Arrow-right Camera
The Spokesman-Review Newspaper

The Spokesman-Review Newspaper The Spokesman-Review

Spokane, Washington  Est. May 19, 1883
Partly Cloudy Day 62° Partly Cloudy
News >  Idaho Voices

Gardeners give time, answers

Program turns amateurs into landscape experts

Jean Smart stands beneath a blooming magnolia tree at North Idaho College on  April 24. Smart has been a Master Gardener since 2000. She and her husband, Harold, have lived in North Idaho since 1993.   (Kathy Plonka / The Spokesman-Review)
Jean Smart stands beneath a blooming magnolia tree at North Idaho College on April 24. Smart has been a Master Gardener since 2000. She and her husband, Harold, have lived in North Idaho since 1993. (Kathy Plonka / The Spokesman-Review)
Laura Umthun Correspondent

“Why are my tomatoes splitting on the vine?”

“What plants are deer hardy?”

“How do I start composting?”

These are some of the most frequently asked questions at the Master Gardeners booth at the Hayden Kootenai County Farmers Market, according to Jean Smart, a Master Gardener.

Smart and husband, Harold, moved to Coeur d’Alene in 1993. The Smarts had passed through the region many times on trips west and liked what they saw. They bought their retirement home in Hayden, and for the first time in their lives they were in charge of their own landscape.

Jean Smart was born and raised in Edmonton, Alberta. She married Harold in 1952. Harold taught at the Cranbrook School and Academy of Art, a prestigious private school outside of Detroit, and Jean was hired as the school nurse.

For more than 20 years during the summer months, the Smarts operated a youth camp in the Bitterroot Mountains. They raised their three sons on the Cranbrook campus, with its beautiful, professionally landscaped grounds.

Moving to North Idaho was a change. “We knew nothing about gardening, and the rock and clay soil found here is a bit of a challenge,” Jean Smart said.

On the recommendation of a friend, Jean Smart took a soil sample to the University of Idaho Extension office to get some advice. She met Dorothy Kienke, University of Idaho Master Gardener program coordinator, and decided to sign up for the Master Gardener training.

Jean Smart became a certified Master Gardener in 2000, and according to Kienke, has been a vital part of the program since.

“I cannot say enough nice things about Jean and Harold,” said Kienke. “Jean provides a pair of willing hands wherever she is needed.”

According to Kienke, applicants to the Master Gardener program attend 60 hours of training and give 35 hours of volunteer time to the program obtain certification. Twenty-four of those hours are in the Plant Clinic answering horticulture questions from the public.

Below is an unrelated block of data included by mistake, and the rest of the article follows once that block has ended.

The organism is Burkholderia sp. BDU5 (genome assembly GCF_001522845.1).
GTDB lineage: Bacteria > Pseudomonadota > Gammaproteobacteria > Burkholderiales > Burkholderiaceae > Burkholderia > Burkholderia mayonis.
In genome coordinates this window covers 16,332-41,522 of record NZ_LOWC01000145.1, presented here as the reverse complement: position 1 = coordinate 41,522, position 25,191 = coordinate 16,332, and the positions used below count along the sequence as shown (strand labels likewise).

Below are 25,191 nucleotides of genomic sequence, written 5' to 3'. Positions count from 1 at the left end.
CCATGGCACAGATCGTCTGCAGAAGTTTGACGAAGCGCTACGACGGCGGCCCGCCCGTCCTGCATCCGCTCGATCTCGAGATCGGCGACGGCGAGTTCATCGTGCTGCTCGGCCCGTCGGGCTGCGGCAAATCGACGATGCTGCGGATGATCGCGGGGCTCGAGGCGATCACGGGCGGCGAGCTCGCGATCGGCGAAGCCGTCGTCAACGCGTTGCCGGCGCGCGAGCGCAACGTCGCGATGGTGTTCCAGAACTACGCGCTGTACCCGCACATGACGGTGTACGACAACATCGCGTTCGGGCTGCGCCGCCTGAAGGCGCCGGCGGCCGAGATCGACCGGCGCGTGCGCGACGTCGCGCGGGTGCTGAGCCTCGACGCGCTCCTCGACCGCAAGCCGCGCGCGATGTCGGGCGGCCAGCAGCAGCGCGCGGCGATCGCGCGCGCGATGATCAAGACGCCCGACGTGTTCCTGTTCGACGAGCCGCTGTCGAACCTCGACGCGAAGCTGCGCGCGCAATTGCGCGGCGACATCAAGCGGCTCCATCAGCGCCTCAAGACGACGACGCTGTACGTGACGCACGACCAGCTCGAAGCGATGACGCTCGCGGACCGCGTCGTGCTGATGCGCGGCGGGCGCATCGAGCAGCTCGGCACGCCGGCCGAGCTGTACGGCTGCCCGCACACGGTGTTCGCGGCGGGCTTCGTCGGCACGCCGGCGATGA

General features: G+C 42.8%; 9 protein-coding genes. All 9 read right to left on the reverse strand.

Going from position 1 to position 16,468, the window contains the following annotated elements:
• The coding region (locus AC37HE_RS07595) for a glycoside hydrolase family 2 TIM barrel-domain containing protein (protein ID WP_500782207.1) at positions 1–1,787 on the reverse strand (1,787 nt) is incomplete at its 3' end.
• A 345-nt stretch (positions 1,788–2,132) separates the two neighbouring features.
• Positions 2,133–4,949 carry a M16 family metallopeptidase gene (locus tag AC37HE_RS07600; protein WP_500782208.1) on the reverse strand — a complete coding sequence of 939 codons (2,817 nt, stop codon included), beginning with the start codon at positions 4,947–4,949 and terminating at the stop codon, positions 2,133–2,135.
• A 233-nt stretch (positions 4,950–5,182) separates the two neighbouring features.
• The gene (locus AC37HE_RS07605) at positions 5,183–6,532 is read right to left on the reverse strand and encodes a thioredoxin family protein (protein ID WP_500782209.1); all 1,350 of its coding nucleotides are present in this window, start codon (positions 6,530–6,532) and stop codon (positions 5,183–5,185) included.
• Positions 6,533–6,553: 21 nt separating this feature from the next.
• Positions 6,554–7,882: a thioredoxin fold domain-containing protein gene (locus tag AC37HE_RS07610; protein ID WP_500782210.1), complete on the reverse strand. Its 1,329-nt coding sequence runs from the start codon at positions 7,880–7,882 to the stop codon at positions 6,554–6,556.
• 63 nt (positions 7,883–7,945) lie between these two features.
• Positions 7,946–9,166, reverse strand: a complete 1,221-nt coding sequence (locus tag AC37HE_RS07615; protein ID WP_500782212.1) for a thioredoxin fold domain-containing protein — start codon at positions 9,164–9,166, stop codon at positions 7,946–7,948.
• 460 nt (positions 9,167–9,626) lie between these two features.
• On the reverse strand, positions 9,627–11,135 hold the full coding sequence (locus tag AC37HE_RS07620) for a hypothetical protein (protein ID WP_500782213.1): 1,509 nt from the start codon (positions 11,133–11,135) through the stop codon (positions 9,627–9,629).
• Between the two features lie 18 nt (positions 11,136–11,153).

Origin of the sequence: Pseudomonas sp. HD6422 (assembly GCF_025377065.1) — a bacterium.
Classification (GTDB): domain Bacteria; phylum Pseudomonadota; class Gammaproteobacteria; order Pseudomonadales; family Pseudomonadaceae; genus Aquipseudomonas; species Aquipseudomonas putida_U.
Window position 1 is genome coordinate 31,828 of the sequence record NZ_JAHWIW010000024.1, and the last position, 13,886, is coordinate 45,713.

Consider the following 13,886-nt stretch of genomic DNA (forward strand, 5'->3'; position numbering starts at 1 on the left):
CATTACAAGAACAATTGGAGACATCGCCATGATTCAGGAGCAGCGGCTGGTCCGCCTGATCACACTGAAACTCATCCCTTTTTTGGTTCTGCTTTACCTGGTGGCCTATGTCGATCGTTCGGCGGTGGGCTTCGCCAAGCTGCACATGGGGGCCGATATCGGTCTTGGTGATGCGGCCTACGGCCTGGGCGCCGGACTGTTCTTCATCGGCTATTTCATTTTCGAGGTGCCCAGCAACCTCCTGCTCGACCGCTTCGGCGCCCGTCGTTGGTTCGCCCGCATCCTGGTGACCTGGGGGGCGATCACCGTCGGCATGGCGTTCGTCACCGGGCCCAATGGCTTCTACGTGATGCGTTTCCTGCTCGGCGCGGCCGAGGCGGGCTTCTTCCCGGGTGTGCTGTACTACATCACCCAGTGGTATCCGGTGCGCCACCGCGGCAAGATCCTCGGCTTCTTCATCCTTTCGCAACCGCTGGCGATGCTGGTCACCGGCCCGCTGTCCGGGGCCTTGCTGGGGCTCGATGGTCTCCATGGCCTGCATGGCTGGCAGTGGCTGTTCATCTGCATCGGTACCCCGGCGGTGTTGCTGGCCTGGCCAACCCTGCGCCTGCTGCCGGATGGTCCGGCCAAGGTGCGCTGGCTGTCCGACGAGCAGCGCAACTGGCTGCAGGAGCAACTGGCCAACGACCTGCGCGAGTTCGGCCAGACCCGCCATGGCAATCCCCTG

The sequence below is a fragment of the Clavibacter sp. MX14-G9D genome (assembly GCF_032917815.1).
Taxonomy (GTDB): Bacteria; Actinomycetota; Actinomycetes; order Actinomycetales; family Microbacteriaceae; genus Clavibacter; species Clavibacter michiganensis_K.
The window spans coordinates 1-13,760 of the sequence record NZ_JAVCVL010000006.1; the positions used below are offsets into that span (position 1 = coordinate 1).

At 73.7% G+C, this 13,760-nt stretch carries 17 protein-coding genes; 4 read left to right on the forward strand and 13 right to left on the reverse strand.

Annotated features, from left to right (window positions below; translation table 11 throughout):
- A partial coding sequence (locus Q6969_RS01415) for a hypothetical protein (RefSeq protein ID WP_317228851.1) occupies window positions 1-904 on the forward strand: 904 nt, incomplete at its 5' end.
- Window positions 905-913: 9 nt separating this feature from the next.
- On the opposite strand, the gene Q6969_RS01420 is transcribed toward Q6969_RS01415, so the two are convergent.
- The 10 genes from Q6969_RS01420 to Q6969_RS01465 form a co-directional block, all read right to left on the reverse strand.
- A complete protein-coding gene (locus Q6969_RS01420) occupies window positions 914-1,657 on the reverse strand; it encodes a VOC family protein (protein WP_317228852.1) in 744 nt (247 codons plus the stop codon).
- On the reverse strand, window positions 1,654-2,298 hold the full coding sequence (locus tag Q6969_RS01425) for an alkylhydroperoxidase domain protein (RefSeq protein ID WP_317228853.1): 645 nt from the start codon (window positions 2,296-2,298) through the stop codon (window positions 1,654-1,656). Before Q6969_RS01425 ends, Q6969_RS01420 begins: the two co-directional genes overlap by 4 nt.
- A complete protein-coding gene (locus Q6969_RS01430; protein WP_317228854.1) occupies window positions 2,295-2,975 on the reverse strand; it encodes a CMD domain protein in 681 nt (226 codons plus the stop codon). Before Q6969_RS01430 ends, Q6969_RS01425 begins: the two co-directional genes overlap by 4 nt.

The purpose of the Master Gardener program and Plant Clinic is to help homeowners identify and resolve gardening and landscape problems. Master Gardeners receive extensive training in landscape management, including classes in botany, lawn care, horticulture, soil science, entomology, pesticide management, plant identification and plant pathology.

“Master Gardeners must recertify every year, but the training and volunteer time requirements become less,” Kienke said.

Master Gardeners are available to answer questions every Saturday at the Kootenai County Farmers Market and at the North Idaho Fair in August. They also work with other agencies in the county to help educate the public in regard to water quality issues and correct use of chemicals in the landscape.

The Kootenai County Farmers Market opened for its 24th season on Saturday. Located on the corner of Prairie Avenue and Highway 95, it has become the go-to place for answers about plants, insects, gardening, composting and a variety of landscape challenges.

“It’s fun to meet people, give back to the community and learn, all at the same time,” says three-year Master Gardener Peggy Capes, who also volunteers at the market.

Avid community supporters, the Smarts work the Master Gardener booth at the North Idaho Fair, cook for Habitat for Humanity workers and are involved with the symphony and their church.

Jean Smart says the Master Gardeners don’t always have all the answers.

“If we don’t have the answer, with a little research we can usually get to the root of the problem,” she says.

The Spokesman-Review Newspaper

Local journalism is essential.

Give directly to The Spokesman-Review's Northwest Passages community forums series -- which helps to offset the costs of several reporter and editor positions at the newspaper -- by using the easy options below. Gifts processed in this system are not tax deductible, but are predominately used to help meet the local financial requirements needed to receive national matching-grant funds.

Active Person

Subscribe to the Coronavirus newsletter

Get the day’s latest Coronavirus news delivered to your inbox by subscribing to our newsletter.